South Africa wineries tap tourism with bottom-line marketing

on 24/04/11 at 11:43 am

Wine

The busload of Swedes sweep onto the 326-year-old South African wine farm for a wine tasting visit that marries vineyard tourism with bottom-line marketing.

Sweden is now the third biggest buyer of wine from South Africa, one of the countries the industry is courting to counter a tough export climate.

“At the moment it’s somewhat stable but you have to fight for every piece of pie out there. The market is tough — it’s not an easy market,” said Boschendal’s Jamiel Ryklief after welcoming the tourists to the stately estate.

First planted by 17th-century European settlers, South Africa’s vineyards add billions of rands to the economy and have made the country the world’s seventh-largest producer.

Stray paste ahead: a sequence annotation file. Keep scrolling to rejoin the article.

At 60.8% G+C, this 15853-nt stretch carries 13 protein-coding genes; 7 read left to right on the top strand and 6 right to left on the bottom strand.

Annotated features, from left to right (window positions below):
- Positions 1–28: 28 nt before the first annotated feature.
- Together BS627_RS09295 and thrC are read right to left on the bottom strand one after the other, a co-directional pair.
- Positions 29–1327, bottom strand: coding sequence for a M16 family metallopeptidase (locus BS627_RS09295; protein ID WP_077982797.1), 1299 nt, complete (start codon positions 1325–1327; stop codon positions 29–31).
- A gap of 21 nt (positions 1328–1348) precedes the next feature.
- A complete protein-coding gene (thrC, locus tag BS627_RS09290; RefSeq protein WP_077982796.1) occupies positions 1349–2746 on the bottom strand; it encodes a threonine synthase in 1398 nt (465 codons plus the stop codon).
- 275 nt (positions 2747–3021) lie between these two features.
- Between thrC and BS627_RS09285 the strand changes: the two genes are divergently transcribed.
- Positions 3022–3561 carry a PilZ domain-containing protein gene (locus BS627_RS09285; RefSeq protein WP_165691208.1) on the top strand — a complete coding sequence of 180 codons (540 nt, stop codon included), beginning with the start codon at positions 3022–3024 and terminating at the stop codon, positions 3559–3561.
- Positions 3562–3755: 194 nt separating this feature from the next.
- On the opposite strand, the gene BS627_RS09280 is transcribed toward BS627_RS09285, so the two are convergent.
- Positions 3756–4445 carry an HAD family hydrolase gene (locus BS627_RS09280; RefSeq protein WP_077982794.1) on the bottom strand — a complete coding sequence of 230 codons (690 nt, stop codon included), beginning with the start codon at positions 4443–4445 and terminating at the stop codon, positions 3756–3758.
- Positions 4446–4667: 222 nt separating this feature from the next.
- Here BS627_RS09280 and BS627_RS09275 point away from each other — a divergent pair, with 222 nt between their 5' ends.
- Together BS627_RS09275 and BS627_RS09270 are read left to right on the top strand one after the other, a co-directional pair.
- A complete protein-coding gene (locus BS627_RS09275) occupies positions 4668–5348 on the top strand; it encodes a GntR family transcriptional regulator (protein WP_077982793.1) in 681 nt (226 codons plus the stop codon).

South Africa wasn’t allowed to sell its wine abroad during the international sanctions of the apartheid era, but now foreign sales make up 55 percent of production, which has tripled over the last decade.

But export volumes and earnings have slipped by around four percent since 2009, when overseas sales were valued at 7.7 billion rands ($1.1 billion, 791 million euros), said Wines of South Africa spokesman Andre Morgenthal.

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